Melting Permafrost Claims Russia’s Oil & Gas Network

In Clean Truth, Environment, News, Sustainability
russia oil spill

In the beginning of October 2019, Russia signed the Paris Climate Accords, and the world was in awe. The country’s previous opinion on the matter was either that climate change didn’t exist, or that it wasn’t a problem.

So, what could have possibly made the Tsar of Oil change its mind?

Losing oil is the answer to that question as our further research and digging, discovered that most of Russia’s oil network was built on permafrost.

This permafrost has been melting quite rapidly in the past decade and can lead to a total collapse of Russia’s oil network. The production capacity of all existing oil and gas facilities has already declined because the foundation can no longer bear the load.

Some have declined as little as 2% and some have declined by more than 20% since the 1990s. This also puts at risk all current development plans and facilities that are currently under construction that are supposed to supply oil and gas to China.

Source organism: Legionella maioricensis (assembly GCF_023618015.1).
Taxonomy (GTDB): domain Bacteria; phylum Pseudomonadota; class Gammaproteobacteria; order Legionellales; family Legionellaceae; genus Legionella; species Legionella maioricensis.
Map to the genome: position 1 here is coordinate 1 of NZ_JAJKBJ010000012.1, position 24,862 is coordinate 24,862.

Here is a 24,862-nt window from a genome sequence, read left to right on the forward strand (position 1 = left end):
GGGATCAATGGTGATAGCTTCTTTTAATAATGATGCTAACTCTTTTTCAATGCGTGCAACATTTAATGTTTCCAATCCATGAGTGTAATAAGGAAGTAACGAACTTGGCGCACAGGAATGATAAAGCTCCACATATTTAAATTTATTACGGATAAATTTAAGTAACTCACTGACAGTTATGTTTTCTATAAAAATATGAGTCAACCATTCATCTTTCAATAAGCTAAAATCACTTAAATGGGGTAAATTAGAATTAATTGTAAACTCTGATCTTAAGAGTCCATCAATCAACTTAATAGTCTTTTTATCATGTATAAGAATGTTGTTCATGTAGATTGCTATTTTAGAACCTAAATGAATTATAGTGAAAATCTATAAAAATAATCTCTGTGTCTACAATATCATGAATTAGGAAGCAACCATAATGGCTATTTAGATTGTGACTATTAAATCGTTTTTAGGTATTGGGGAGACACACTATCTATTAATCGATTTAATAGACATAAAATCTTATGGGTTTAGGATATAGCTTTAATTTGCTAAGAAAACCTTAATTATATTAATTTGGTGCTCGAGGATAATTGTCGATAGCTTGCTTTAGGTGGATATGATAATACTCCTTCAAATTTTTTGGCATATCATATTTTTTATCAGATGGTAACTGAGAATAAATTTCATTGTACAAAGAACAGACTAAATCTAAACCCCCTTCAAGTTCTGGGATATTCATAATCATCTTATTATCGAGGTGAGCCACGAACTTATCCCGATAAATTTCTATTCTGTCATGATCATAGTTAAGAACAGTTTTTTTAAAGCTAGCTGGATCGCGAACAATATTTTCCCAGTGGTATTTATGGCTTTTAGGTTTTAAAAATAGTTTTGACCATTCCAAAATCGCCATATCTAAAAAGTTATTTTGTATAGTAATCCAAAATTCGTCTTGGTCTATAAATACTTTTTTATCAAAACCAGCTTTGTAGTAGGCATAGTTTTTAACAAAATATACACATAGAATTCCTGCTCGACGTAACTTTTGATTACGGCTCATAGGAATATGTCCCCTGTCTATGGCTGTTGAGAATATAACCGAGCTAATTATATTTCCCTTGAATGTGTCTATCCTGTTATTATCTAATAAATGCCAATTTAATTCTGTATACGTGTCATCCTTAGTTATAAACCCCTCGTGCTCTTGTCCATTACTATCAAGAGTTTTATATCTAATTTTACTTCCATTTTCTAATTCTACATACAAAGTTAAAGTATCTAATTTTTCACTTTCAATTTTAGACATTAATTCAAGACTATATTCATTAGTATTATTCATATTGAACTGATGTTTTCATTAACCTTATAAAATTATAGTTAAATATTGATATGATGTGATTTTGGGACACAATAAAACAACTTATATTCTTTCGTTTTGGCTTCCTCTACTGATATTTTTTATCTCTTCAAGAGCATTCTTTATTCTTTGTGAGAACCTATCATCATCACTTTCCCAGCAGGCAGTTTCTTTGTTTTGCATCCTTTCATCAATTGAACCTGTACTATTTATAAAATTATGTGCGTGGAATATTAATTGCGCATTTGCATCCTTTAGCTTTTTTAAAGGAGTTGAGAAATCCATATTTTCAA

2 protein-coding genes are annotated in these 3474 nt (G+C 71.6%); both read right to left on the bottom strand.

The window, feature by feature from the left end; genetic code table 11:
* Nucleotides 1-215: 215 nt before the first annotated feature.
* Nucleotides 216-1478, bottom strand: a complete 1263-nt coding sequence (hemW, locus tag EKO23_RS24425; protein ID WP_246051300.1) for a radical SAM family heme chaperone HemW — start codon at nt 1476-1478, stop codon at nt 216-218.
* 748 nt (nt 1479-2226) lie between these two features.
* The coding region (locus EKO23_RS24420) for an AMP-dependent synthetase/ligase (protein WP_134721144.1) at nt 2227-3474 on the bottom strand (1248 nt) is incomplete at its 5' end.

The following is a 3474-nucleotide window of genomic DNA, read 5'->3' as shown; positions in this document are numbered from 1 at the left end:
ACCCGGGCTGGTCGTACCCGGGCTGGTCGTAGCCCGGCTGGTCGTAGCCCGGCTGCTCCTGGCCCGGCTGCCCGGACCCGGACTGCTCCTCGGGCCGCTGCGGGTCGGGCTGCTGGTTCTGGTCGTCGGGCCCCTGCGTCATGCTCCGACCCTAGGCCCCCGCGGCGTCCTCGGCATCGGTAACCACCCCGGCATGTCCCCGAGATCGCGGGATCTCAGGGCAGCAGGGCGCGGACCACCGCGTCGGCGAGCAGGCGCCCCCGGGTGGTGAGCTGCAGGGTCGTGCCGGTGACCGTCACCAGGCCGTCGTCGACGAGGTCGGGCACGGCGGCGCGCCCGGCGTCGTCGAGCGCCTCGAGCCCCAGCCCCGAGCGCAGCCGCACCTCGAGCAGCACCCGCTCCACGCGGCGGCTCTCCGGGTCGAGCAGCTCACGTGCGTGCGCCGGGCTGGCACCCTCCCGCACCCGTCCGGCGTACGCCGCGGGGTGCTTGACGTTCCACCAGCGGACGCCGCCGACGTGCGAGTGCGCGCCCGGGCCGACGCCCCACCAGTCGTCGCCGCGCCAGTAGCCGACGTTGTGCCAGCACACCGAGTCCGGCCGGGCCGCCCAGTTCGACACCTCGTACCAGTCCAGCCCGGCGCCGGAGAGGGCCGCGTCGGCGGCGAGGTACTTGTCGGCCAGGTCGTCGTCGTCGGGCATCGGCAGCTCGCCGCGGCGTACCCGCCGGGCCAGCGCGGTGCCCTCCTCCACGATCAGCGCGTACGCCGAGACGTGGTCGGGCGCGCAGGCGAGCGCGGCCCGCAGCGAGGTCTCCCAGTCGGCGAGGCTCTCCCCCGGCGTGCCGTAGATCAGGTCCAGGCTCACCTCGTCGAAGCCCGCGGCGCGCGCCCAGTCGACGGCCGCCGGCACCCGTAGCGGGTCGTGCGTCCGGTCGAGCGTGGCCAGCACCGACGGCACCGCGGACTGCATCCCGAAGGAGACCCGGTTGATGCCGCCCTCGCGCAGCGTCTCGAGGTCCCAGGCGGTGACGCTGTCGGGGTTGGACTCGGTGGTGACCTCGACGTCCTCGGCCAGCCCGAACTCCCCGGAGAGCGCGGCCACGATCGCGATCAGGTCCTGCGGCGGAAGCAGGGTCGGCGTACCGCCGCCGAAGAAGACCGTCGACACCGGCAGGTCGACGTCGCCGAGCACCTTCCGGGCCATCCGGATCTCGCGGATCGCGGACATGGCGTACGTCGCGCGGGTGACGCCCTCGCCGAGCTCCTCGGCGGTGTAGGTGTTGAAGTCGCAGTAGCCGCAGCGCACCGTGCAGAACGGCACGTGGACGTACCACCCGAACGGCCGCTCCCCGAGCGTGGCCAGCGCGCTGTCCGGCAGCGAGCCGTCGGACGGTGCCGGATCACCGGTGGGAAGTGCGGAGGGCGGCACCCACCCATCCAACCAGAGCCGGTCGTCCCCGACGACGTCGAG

This past week, the city of Norilsk, a city in Siberia located within the Arctic circle, experienced an oil spill.

A 21,000 litre storage tank of diesel oil had collapsed. Because of that, 6,000 tons spilled onto the ground and as much as 15,000 tons spilled into various bodies of water in the area, including at least one river.

This fuel was intended for heating homes and structures, and because of that, was dyed red.

Since then, the company, Norilsk-Taimyr Energy Co., has put out the following statement: “The accident was caused by a sudden sinking of supporting posts in the basement of the storage tank.”

The above situation arouse because now the contiguous permafrost, labeled as year-round permafrost, is melting for the first time. What you have to understand is that this permafrost used to be as good a foundation as concrete.

This oil spill is the very first of its kind. It’s not that a tanker ship got hit and leaked into the ocean. It’s not pressure that has made an oil head explode. It’s literally the foundation of the building melting away.

While this may not be the best comparison, the Leaning Tower of Pisa also started to sink because of soft ground on one side. The same will happen, but a lot more severely, to all infrastructure built upon permafrost. 

Reference- Clean Technica, Russian News Agency, Norilsk-Taimyr Energy Co. Press Statement

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